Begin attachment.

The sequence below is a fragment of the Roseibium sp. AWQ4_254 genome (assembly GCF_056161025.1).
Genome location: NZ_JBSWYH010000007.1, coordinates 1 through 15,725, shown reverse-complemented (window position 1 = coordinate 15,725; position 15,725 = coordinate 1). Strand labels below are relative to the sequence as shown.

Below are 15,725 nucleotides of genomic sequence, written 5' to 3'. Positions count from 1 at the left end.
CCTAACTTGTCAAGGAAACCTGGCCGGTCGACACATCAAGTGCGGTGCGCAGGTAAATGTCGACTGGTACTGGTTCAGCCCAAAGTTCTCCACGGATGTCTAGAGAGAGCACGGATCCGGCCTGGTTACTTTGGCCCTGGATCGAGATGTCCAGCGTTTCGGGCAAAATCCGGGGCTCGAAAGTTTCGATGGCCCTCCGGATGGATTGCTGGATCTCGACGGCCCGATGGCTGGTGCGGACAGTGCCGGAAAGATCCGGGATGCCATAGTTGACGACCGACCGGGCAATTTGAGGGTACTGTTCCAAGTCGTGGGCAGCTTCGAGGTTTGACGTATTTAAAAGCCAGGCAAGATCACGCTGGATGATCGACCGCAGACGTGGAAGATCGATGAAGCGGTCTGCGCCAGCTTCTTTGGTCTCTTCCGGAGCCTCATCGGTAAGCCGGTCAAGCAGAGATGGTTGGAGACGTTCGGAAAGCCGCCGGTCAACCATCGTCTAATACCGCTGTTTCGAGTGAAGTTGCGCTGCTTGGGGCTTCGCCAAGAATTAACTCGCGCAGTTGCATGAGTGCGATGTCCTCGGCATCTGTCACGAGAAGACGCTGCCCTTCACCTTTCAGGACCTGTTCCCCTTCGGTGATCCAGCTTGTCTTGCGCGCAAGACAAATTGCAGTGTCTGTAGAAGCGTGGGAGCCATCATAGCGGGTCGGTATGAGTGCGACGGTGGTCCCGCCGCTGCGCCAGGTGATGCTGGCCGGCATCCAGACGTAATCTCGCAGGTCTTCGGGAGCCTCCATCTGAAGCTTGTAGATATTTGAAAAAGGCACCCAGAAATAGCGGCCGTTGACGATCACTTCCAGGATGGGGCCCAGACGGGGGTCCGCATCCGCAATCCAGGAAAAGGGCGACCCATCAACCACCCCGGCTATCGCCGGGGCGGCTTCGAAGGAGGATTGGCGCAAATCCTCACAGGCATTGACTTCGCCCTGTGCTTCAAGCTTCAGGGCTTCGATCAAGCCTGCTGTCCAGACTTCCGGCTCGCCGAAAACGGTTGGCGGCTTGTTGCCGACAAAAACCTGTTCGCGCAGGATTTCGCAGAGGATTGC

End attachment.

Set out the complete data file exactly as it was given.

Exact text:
The sequence below is a fragment of the Roseibium sp. AWQ4_254 genome (assembly GCF_056161025.1).
Genome location: NZ_JBSWYH010000007.1, coordinates 1 through 15,725, shown reverse-complemented (window position 1 = coordinate 15,725; position 15,725 = coordinate 1). Strand labels below are relative to the sequence as shown.

Below are 15,725 nucleotides of genomic sequence, written 5' to 3'. Positions count from 1 at the left end.
CCTAACTTGTCAAGGAAACCTGGCCGGTCGACACATCAAGTGCGGTGCGCAGGTAAATGTCGACTGGTACTGGTTCAGCCCAAAGTTCTCCACGGATGTCTAGAGAGAGCACGGATCCGGCCTGGTTACTTTGGCCCTGGATCGAGATGTCCAGCGTTTCGGGCAAAATCCGGGGCTCGAAAGTTTCGATGGCCCTCCGGATGGATTGCTGGATCTCGACGGCCCGATGGCTGGTGCGGACAGTGCCGGAAAGATCCGGGATGCCATAGTTGACGACCGACCGGGCAATTTGAGGGTACTGTTCCAAGTCGTGGGCAGCTTCGAGGTTTGACGTATTTAAAAGCCAGGCAAGATCACGCTGGATGATCGACCGCAGACGTGGAAGATCGATGAAGCGGTCTGCGCCAGCTTCTTTGGTCTCTTCCGGAGCCTCATCGGTAAGCCGGTCAAGCAGAGATGGTTGGAGACGTTCGGAAAGCCGCCGGTCAACCATCGTCTAATACCGCTGTTTCGAGTGAAGTTGCGCTGCTTGGGGCTTCGCCAAGAATTAACTCGCGCAGTTGCATGAGTGCGATGTCCTCGGCATCTGTCACGAGAAGACGCTGCCCTTCACCTTTCAGGACCTGTTCCCCTTCGGTGATCCAGCTTGTCTTGCGCGCAAGACAAATTGCAGTGTCTGTAGAAGCGTGGGAGCCATCATAGCGGGTCGGTATGAGTGCGACGGTGGTCCCGCCGCTGCGCCAGGTGATGCTGGCCGGCATCCAGACGTAATCTCGCAGGTCTTCGGGAGCCTCCATCTGAAGCTTGTAGATATTTGAAAAAGGCACCCAGAAATAGCGGCCGTTGACGATCACTTCCAGGATGGGGCCCAGACGGGGGTCCGCATCCGCAATCCAGGAAAAGGGCGACCCATCAACCACCCCGGCTATCGCCGGGGCGGCTTCGAAGGAGGATTGGCGCAAATCCTCACAGGCATTGACTTCGCCCTGTGCTTCAAGCTTCAGGGCTTCGATCAAGCCTGCTGTCCAGACTTCCGGCTCGCCGAAAACGGTTGGCGGCTTGTTGCCGACAAAAACCTGTTCGCGCAGGATTTCGCAGAGGATTGC